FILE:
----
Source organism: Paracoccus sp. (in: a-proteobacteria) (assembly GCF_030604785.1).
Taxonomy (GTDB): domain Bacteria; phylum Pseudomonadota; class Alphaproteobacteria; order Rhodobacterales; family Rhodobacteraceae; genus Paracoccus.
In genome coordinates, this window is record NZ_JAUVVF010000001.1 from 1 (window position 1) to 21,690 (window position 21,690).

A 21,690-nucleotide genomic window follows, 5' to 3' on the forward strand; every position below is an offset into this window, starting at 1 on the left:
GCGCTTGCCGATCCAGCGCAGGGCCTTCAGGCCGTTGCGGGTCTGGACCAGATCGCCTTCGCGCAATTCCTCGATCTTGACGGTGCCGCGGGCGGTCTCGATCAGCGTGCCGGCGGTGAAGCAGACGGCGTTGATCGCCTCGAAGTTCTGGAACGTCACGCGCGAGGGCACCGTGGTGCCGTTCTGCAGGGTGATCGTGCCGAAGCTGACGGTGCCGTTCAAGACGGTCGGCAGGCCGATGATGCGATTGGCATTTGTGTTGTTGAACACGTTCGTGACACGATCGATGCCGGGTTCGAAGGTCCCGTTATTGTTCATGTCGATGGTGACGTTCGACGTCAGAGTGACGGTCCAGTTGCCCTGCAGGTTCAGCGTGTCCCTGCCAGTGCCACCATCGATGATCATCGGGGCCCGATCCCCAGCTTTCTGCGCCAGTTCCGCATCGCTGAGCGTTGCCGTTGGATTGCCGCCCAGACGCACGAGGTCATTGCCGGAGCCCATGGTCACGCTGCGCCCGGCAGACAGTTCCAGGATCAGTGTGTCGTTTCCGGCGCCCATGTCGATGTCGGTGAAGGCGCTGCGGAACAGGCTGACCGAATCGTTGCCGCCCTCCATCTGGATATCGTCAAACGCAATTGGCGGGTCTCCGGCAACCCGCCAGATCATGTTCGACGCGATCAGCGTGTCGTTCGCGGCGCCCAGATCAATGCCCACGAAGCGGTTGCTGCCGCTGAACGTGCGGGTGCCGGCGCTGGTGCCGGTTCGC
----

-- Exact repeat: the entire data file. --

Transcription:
Source organism: Paracoccus sp. (in: a-proteobacteria) (assembly GCF_030604785.1).
Taxonomy (GTDB): domain Bacteria; phylum Pseudomonadota; class Alphaproteobacteria; order Rhodobacterales; family Rhodobacteraceae; genus Paracoccus.
In genome coordinates, this window is record NZ_JAUVVF010000001.1 from 1 (window position 1) to 21,690 (window position 21,690).

A 21,690-nucleotide genomic window follows, 5' to 3' on the forward strand; every position below is an offset into this window, starting at 1 on the left:
GCGCTTGCCGATCCAGCGCAGGGCCTTCAGGCCGTTGCGGGTCTGGACCAGATCGCCTTCGCGCAATTCCTCGATCTTGACGGTGCCGCGGGCGGTCTCGATCAGCGTGCCGGCGGTGAAGCAGACGGCGTTGATCGCCTCGAAGTTCTGGAACGTCACGCGCGAGGGCACCGTGGTGCCGTTCTGCAGGGTGATCGTGCCGAAGCTGACGGTGCCGTTCAAGACGGTCGGCAGGCCGATGATGCGATTGGCATTTGTGTTGTTGAACACGTTCGTGACACGATCGATGCCGGGTTCGAAGGTCCCGTTATTGTTCATGTCGATGGTGACGTTCGACGTCAGAGTGACGGTCCAGTTGCCCTGCAGGTTCAGCGTGTCCCTGCCAGTGCCACCATCGATGATCATCGGGGCCCGATCCCCAGCTTTCTGCGCCAGTTCCGCATCGCTGAGCGTTGCCGTTGGATTGCCGCCCAGACGCACGAGGTCATTGCCGGAGCCCATGGTCACGCTGCGCCCGGCAGACAGTTCCAGGATCAGTGTGTCGTTTCCGGCGCCCATGTCGATGTCGGTGAAGGCGCTGCGGAACAGGCTGACCGAATCGTTGCCGCCCTCCATCTGGATATCGTCAAACGCAATTGGCGGGTCTCCGGCAACCCGCCAGATCATGTTCGACGCGATCAGCGTGTCGTTCGCGGCGCCCAGATCAATGCCCACGAAGCGGTTGCTGCCGCTGAACGTGCGGGTGCCGGCGCTGGTGCCGGTTCGC